Charlie Cook On Air

iHeartRadio v. Pandora

I did not go to the iHeartRadio concert last month in Las Vegas. It would have been fun, and I doubt that anyone will ever put together a show this big again. However, I did read plans are already in place for next year.

You all noticed that it was a RADIO company that was able to pull it off, right? Okay, it was the on-line version of the RADIO company. I read that it cost $10 million but over 10 million people logged on and/or downloaded the new app. It seems to me Clear Channel got a great return for the marketing money.

I do not work for Clear Channel. I have never worked for Clear Channel. But I am pulling for Clear Channel to successfully blunt Pandora. I know that at least half of the people reading this article could not care less who wins this battle because a pipe is a pipe is a pipe.

But that is not true. The obvious advantage that Clear Channel has is that they also have about 1000 radio stations in their stable. They have thousands of boots on the ground. They have long-standing relationships with artists and record company representatives. Clear Channel is in it for the long haul.

They have the ability to impact music on their hundreds of music radio stations. Let’s think about that for a minute. If there are 5 million people using the “create your own station” on iHeartRadio, is that information being made available to their stations? I hope so. I hope that someone will say, “Here is some research about what songs are being marked positive or negative across the platform.”

We know that listeners and viewers are using everything at their disposal when looking for media. I watch HBO GO and Netflix on my Android phone. I use, IHeartRadio, TuneIn Radio and read the Wall Street Journal on my tablet.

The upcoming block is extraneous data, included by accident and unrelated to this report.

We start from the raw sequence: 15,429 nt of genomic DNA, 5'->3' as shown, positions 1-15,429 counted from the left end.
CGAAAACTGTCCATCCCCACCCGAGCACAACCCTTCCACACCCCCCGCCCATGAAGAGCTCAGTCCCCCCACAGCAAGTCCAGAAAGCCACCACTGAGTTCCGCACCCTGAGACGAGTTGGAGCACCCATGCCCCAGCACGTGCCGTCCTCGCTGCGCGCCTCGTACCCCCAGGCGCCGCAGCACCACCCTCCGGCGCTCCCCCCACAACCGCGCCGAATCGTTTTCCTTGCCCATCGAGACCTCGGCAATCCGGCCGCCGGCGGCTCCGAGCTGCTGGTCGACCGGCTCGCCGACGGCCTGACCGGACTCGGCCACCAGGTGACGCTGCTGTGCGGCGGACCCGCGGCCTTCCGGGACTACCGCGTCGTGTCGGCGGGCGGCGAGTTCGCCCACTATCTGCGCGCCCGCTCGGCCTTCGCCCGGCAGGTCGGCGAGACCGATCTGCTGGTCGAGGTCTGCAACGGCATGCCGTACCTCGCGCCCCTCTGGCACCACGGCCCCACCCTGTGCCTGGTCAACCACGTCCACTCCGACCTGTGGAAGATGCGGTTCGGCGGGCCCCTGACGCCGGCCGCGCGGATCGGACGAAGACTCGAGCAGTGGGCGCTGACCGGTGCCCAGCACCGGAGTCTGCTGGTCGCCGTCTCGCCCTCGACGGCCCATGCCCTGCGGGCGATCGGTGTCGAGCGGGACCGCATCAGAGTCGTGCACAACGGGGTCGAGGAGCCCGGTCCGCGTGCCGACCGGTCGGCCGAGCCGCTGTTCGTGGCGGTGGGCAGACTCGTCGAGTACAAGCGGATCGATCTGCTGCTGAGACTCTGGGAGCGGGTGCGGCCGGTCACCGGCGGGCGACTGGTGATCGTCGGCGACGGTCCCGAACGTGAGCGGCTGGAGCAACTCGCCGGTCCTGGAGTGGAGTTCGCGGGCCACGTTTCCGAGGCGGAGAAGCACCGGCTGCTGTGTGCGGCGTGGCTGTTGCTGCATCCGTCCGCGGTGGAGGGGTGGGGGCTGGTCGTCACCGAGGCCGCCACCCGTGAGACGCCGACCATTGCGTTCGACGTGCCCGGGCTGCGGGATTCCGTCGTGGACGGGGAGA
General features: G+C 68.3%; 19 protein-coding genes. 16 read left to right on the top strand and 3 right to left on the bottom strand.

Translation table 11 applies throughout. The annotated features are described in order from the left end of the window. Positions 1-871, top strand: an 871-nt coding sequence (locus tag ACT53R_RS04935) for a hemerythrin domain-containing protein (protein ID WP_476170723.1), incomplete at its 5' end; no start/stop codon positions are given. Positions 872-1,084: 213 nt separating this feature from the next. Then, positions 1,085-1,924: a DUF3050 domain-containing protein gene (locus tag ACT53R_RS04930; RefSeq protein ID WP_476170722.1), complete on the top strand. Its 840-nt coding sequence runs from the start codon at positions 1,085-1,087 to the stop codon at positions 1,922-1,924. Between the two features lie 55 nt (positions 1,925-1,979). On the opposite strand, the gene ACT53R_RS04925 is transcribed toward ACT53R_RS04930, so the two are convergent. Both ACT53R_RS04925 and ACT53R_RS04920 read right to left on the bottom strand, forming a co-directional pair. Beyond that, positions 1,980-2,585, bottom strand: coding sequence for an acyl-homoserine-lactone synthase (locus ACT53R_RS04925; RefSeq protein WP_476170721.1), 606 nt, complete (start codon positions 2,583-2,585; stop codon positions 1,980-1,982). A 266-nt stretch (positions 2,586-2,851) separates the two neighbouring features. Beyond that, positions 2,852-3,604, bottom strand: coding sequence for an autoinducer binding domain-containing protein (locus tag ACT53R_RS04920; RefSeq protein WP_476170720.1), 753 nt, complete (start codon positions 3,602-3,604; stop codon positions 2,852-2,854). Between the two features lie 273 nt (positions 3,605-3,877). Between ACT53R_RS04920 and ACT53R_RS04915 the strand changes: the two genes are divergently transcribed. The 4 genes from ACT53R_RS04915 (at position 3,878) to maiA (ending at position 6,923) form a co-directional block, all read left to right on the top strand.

We’re not tied to the standard radio any longer but we’re still listening to the radio. I am always going to lean to the players who think enough about the industry to include ‘radio’ in their name. It is NOT a small thing.

Everything at the recent National Association of Radio meeting in Chicago was digital. Bob Pittman, the new CEO of Clear Channel, gave an enthusiastic defense of radio versus Pandora at the meeting. The irony is that this was less than 10 days before Clear Channel touted their digital Pandora fighter in Las Vegas.

I want there to be no question that I see the irony but no hypocrisy. Clear Channel’s foray into that field is a defensive move as much as an attempt to build a new business. Radio should be behind Clear Channel in this effort.

I do not want to give Clear Channel an in against my radio stations. If I compete against a Clear Channel station in market X I am not going to run ads for IHeartRadio, but I would not be running ads for Pandora either. As an aside, do you ever wonder why over the air TV stations run ads for HBO? And then wonder why the audience for over the air TV has decreased year after year? I digress.